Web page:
Reatailers are Killing C

This is a discussion on Reatailers are Killing C within the A Brief History of Cprogramming.com forums, part of the Community Boards category; I have an really old C book written in 1992 by Ron House publishings. I have been meaning to update ...

  1. #1
    Its hard... But im here swgh's Avatar
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    Reatailers are Killing C

    I have an really old C book written in 1992 by Ron House publishings.

    I have been meaning to update it for ages. Anyway I was amazon today looking to see if there were any cheap ones on the market and I found 2 out of over 500. The others were C++ and C#.

    What is happening? Dont people write C books anymore? I know Deitel does but even they move onto C++ half way through and means you have to drop printf() to learn about std::cout.

    I dont see why so many C++ books are around now when C has been around longer... dont people want to learn C anymore? Is that really the way the programming pendulim is swinging now?

    Just wanted to voice my concern
    I'm just trying to be a better person - My Name Is Earl

  2. #2
    Unregistered User Yarin's Avatar
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    Is there really that big of a difference between C and C++? If you know one, you kind of already know the other.
    A class that doesn't overload all operators just isn't finished yet. -- SmugCeePlusPlusWeenie
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    Ever thought that by searching "C" on amazon you would naturally get a ton of books with ++ or # at the end. C++ and C# are merely popular languages which are industry staples, had you done the search a while ago you would probably find more C books than C++ books. Also it is a search engine, C matches C++ and C#, so you have to put a little effort into it.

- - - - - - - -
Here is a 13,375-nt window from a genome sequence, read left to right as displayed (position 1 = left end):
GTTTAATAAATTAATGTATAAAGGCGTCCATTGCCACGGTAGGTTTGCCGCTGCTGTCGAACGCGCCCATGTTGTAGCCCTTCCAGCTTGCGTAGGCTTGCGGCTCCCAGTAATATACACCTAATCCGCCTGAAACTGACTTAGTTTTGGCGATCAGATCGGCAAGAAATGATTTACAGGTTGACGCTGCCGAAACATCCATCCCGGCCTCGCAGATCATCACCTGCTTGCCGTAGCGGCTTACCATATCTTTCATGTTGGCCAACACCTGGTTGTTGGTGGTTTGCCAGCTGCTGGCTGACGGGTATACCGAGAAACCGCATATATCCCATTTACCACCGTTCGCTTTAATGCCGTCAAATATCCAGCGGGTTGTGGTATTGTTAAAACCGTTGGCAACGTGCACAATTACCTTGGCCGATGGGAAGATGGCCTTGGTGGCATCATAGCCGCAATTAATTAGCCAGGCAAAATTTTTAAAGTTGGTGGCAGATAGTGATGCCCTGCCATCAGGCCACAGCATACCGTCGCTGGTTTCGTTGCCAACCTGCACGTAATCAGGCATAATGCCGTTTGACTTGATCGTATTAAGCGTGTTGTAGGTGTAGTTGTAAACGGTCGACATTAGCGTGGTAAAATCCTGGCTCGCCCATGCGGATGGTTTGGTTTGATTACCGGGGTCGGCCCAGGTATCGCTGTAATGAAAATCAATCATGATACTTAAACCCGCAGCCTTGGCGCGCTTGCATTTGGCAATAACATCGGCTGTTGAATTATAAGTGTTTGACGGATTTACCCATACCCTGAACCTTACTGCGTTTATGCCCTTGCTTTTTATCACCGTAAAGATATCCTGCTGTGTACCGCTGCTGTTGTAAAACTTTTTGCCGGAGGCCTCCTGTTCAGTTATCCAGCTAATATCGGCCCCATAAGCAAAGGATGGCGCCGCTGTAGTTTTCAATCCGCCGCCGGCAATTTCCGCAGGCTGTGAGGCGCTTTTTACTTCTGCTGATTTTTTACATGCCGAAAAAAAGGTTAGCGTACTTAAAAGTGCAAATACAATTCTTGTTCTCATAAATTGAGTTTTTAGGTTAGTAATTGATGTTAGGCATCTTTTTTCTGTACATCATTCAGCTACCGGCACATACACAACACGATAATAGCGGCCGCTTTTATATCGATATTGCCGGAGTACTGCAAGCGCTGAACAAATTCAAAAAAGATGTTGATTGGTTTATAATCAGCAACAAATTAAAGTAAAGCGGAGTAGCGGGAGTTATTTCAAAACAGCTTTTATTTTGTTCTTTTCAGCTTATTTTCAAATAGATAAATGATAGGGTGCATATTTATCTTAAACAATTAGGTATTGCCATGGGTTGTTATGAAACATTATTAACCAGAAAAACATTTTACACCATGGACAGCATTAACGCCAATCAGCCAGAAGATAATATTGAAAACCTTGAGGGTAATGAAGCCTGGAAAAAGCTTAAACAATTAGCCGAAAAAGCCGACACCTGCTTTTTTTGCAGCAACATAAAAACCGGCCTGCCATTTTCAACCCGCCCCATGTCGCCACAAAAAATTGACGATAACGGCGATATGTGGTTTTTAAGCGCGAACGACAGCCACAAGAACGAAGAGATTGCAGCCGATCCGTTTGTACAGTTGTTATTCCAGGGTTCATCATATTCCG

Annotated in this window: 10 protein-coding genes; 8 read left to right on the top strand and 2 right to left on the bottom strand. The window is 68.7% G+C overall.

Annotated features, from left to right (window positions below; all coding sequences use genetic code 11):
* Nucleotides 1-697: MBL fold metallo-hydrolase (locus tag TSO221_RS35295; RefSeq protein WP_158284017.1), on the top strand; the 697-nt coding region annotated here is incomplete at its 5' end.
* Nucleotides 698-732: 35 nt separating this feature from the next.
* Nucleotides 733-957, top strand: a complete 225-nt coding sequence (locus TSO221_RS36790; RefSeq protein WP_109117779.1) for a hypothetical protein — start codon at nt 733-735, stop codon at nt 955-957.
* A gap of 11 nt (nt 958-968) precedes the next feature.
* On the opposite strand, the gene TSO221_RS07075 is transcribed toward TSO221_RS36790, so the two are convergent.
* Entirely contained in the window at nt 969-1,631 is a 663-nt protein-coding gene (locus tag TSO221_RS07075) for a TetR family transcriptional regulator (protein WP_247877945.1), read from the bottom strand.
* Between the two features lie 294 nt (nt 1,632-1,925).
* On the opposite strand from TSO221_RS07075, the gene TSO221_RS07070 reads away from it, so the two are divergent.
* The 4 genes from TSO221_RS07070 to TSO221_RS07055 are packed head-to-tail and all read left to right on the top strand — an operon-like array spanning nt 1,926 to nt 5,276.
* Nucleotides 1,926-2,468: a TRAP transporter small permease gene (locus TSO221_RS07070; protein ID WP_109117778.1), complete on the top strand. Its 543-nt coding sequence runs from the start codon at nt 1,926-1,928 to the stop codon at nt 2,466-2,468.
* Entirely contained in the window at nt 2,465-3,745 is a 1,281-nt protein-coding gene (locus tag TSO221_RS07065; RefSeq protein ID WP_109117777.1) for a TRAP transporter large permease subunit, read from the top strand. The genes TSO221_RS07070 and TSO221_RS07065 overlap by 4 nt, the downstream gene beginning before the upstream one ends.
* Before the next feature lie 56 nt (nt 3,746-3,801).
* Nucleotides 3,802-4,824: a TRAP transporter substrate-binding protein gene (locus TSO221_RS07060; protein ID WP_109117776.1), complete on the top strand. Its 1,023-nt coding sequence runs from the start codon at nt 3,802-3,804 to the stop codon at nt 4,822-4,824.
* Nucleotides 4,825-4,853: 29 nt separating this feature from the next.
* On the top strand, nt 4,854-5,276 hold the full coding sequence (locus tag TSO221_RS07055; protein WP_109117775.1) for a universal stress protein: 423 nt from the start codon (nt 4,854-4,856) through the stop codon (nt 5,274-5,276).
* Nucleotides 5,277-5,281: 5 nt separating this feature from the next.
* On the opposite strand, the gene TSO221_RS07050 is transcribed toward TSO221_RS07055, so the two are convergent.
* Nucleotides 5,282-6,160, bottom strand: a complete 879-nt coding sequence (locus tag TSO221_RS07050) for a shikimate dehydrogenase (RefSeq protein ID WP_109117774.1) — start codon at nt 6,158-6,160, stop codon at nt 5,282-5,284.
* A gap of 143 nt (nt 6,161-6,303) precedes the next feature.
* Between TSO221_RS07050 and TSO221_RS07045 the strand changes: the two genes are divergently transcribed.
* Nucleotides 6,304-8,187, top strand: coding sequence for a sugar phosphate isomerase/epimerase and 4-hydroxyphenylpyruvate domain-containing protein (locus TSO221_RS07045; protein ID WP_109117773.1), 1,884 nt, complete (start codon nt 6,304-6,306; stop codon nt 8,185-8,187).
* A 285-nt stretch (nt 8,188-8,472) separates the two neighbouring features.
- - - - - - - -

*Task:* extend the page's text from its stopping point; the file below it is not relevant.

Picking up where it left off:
By learnign C++, you learn a portion of C, from my experience you learn C syntax without the antiquated C standard functions. Though C++ has a standard C library implemented wih it so you can learn them at your leisure.

  4. #4
    &TH of undefined behavior Fordy's Avatar
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    Herb Schildt is still writing C Books

    just kidding

    Try K&R - http://www.amazon.co.uk/C-Programmin...7721047&sr=8-1

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    Perhaps C hasn't changed that much over the years, and so there is less need to write more books on it. I'm not familiar with how much changed with C99, but C has been established for a really long time. C++ is still going through major changes.


    >> Is there really that big of a difference between C and C++? If you know one, you kind of already know the other.
    This of course is completely false.

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    Reatailers are Killing C? honestly.

    as time passes new things come about, new books are written, what were you expecting? c programming books to sit in the spot light for the next thousand years?

    there's plenty of resources on the net anyway.

    and i have hundreds of programming books in pdf form, or use scholar.google.com

  7. #7
    Its hard... But im here swgh's Avatar
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    Quote Originally Posted by Fordy View Post
    Herb Schildt is still writing C Books

    just kidding

    Try K&R - http://www.amazon.co.uk/C-Programmin...7721047&sr=8-1
    Id run a mile from Schilt's bad practices,,,

    Thanks Fordy I appreicate the link. Il grab that one. I think its high time I got a C book that stop thinking this is the norm

    Code:
    #include <stdio.h>
    
    main()
    {
       printf("Hello World!\n");